“We’re not arguing for a free market,” California Lt. Gov. Gavin Newsom told the Times. “We’re arguing for a very regulated market that has real oversight, that is flexible.”
Spoken like a true statist bully!
So what was Newsom referring to in this quote? What kind of market does he believe needs to operate under strict state control and in the absence of a real free market?
Clearly it must be something so dangerous that he feels compelled to protect the good people of California from this menace.
At first, I thought maybe it was oxycontin, an FDA-approved drug which has been connected to thousands of overdose cases in the United States.
Then I thought maybe it was alcohol, which the CDC says is tied to nearly 90,000 deaths per year.
Or perhaps cigarettes, which have been tied to 480,000 deaths per year in the United States.
But it was none of those.
No, this clear notice of state control was in reference to marijuana.
Profits Trump Bureaucratic Buffoonery
According to MJBizdaily, a working group overseen by California’s lieutenant governor has issued a report outlining 58 policy suggestions for regulating recreational cannabis should voters legalize marijuana for general adult use next year.
Here are some of those policy suggestions, along with my very necessary comments …
Capture and invest tax revenue through a fair system of taxation and regulation, and direct
that revenue to programs aligned with the goals and needed policy strategies for safe legalization.
There is no such thing as a fair system of taxation and regulation.
Public Safety: Ensure that our streets, schools and communities remain safe, while adopting measures to improve public safety.
There has been no greater threat to public safety than the drug war.
Medicine: Ensure continued access to marijuana for medical and therapeutic purposes for
Continued access to marijuana for medical and therapeutic purposes is better guaranteed in the absence of the state. The only entity that has ever limited access is the government.
Workforce: Extend the same health, safety and labor protections to cannabis workers as other workers and provide for legal employment and economic opportunity for California’s diverse workforce.
Drug dealers tend to create significant wealth in the absence of government meddling. But yes, perhaps they’d rather work for a state-mandated minimum wage to ensure fair pay.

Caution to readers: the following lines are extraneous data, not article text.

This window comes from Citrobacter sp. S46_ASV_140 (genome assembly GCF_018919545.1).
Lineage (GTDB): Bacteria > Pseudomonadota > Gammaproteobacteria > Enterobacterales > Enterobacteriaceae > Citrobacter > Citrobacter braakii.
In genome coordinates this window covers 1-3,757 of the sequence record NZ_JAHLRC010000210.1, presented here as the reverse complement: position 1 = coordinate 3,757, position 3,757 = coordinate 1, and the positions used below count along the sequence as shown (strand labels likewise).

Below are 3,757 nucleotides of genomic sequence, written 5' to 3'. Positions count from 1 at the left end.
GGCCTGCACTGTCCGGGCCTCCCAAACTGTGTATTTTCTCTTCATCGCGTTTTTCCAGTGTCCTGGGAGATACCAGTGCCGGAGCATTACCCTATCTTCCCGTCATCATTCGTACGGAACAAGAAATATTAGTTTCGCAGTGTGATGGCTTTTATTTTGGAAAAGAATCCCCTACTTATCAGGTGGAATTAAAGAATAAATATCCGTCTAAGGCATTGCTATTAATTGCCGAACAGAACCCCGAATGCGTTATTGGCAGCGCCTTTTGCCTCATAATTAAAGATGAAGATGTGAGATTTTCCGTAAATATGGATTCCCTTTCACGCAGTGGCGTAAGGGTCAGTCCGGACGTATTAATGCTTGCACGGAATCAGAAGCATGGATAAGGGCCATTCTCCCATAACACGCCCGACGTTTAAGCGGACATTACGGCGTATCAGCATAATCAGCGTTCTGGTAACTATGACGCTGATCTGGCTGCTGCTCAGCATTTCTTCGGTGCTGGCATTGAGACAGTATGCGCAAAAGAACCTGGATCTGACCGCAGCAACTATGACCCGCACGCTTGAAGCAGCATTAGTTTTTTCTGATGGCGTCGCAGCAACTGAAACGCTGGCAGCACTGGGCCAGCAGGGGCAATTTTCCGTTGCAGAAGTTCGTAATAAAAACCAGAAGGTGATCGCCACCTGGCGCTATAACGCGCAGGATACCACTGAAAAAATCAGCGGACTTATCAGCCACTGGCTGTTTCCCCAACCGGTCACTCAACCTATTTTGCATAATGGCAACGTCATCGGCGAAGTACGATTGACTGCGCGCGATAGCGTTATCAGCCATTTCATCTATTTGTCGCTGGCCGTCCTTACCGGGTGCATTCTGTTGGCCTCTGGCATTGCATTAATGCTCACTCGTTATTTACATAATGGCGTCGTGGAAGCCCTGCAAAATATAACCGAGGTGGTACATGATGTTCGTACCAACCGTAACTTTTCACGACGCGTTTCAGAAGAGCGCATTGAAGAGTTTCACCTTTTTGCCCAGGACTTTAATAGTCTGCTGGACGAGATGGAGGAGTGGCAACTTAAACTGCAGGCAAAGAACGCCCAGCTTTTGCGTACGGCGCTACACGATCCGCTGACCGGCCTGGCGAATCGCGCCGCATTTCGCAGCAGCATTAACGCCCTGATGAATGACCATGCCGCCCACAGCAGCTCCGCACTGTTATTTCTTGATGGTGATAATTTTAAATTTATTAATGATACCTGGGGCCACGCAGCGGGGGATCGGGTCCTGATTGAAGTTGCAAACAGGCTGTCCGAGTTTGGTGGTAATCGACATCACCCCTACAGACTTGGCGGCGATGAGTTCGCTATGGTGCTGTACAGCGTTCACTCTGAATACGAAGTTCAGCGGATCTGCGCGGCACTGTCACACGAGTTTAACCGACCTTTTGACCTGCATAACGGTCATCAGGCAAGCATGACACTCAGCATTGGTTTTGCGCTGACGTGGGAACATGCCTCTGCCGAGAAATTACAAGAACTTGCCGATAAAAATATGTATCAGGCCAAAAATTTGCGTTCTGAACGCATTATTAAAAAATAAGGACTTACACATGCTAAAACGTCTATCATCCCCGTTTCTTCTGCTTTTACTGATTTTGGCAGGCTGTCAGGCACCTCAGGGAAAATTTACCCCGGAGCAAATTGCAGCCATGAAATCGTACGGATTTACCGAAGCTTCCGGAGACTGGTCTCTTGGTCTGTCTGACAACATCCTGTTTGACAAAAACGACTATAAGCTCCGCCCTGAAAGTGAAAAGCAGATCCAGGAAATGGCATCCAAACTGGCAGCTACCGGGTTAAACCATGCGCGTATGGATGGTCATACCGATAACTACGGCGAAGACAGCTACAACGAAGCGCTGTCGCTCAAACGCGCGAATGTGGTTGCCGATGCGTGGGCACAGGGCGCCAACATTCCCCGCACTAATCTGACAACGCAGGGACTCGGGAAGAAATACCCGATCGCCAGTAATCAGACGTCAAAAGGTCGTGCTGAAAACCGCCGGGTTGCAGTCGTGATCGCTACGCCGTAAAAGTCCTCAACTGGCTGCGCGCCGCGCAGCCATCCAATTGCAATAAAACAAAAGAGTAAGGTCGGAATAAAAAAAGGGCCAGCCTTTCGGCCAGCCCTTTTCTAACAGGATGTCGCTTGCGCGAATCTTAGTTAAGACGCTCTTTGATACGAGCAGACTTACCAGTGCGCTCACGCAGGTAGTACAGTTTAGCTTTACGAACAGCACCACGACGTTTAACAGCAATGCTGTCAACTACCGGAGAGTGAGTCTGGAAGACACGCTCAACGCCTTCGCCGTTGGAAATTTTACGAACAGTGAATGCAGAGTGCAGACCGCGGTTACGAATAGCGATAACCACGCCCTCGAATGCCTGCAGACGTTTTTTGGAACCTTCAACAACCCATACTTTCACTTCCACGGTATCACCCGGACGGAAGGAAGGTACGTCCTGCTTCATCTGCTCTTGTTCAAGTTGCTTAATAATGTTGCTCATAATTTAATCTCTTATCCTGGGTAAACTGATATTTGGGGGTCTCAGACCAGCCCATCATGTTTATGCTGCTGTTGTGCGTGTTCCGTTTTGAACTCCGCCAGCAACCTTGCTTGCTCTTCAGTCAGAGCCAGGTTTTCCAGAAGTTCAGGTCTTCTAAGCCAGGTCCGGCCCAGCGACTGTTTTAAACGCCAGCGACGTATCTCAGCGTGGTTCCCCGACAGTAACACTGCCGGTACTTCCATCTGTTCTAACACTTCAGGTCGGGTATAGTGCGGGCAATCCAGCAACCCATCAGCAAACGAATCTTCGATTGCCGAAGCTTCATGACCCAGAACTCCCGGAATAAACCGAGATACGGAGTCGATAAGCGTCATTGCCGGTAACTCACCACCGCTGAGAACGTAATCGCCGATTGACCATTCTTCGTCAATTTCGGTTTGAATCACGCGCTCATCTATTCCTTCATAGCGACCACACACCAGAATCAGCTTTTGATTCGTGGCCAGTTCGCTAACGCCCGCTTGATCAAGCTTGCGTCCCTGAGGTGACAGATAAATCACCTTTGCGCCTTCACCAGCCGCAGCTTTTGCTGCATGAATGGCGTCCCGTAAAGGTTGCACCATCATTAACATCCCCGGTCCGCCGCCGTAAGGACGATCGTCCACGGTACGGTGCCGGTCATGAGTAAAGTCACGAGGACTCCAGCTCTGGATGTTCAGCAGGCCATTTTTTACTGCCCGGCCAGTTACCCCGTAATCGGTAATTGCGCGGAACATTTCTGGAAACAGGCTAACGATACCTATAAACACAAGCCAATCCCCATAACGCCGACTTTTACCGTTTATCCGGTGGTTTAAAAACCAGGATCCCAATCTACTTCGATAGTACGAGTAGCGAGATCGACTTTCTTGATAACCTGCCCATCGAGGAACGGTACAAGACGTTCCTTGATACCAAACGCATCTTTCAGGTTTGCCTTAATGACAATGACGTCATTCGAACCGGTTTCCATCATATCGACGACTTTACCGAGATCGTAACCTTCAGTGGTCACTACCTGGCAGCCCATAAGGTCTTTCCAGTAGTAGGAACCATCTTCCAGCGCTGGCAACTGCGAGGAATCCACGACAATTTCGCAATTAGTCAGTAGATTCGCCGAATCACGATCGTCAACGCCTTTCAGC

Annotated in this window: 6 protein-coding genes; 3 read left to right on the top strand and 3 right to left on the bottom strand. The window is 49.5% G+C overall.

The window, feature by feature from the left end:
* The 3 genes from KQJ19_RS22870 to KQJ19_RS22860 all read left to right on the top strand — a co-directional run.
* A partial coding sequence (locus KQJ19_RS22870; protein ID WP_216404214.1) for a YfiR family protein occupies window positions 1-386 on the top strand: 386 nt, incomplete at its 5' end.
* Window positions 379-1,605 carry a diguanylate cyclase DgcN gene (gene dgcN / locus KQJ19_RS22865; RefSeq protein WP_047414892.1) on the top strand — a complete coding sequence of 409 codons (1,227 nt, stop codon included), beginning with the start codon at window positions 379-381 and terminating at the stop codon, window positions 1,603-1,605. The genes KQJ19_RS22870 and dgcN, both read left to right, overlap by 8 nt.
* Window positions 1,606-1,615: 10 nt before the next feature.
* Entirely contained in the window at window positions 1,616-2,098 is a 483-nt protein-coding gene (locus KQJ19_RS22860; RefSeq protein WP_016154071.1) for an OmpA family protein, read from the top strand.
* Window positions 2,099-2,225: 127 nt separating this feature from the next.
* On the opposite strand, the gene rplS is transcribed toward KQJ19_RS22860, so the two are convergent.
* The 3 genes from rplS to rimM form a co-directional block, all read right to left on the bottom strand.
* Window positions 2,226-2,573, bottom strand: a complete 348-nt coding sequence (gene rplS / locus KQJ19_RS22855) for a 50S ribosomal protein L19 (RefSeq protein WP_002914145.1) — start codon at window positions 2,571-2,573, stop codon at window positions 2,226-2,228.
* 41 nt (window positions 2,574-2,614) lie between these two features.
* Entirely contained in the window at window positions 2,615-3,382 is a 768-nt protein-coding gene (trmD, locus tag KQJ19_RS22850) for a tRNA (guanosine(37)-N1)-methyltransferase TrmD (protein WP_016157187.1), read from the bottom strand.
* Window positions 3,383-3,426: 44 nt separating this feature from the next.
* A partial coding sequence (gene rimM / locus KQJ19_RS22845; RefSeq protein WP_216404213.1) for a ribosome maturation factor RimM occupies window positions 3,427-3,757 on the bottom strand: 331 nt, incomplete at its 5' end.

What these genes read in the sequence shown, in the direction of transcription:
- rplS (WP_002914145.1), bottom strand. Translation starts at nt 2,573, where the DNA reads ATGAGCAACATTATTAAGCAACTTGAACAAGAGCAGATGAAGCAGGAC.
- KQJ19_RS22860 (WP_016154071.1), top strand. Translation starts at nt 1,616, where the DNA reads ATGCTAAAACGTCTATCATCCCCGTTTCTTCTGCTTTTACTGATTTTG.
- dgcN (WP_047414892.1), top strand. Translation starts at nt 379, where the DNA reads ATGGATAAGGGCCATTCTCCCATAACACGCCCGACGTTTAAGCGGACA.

Develop a highly regulated market with enforcement and oversight capacity from the beginning, not an unregulated free market; this industry should not be California’s next Gold Rush.
The Gold Rush created wealth. The government steals wealth.
Consider options that limit the size and power—both economic and political—of entities in the marijuana industry, through limits on the number and types of licenses that are issued to the same entity or owners, limits on the size of any one license, encouragement of non-commercial options and incentives for smaller players. The goal should be to prevent the growth of a large, corporate marijuana industry dominated by a small number of players, as we see with Big Tobacco or the alcohol industry.
The best way to kill innovation and growth is to cap it. Leave it to the government to take a booming market and find a way to curb its potential.
Licensing fees should be set at reasonable levels to cover the cost of regulation, certification and oversight by state and local government. They should not be so onerous as to limit smaller actors from participating in the industry.
Ah yes, the old licensing fee scam. Individual companies pay a small tribute to the boss to set up shop. That will give them the privilege of being robbed by only one criminal – the state.
Protect the ability of individuals to consume, possess or cultivate marijuana within certain uniform statewide guidelines, apart from the additional authority granted to local government.
Protection from whom? The only protection we’ve ever needed was from the government. Now you’re telling me the government is going to protect me from the government? Well shit, why do we need the government at all then?
A successful tax system will raise the money needed to pay for the increased education, public health and enforcement costs associated with marijuana use and new regulations.
Truth is, with easier access to marijuana, they’ll have less public health and enforcement costs. So this is bullshit, and the state is hiding behind the illusion of “altruistic motives” in an effort to generate more revenue.
While I couldn’t be happier to see the bedrock of prohibition begin to crumble, any effort to tax and regulate marijuana will slow efforts to ending the war on drugs.
This is why I maintain that investing in the marijuana market is crucial to curbing the violence associated with the drug war. As more and more investors pile into the space, the demand for accountability and profits becomes greater. And profits will always trump bureaucratic buffoonery.
And for the record, while there are few marijuana stocks that are worth anything these days, those that are can make you a boatload of cash. My best marijuana pick this year? GW Pharmaceuticals. (NASDAQ: GWPH).
Check it out …
This is how you end the war on drugs!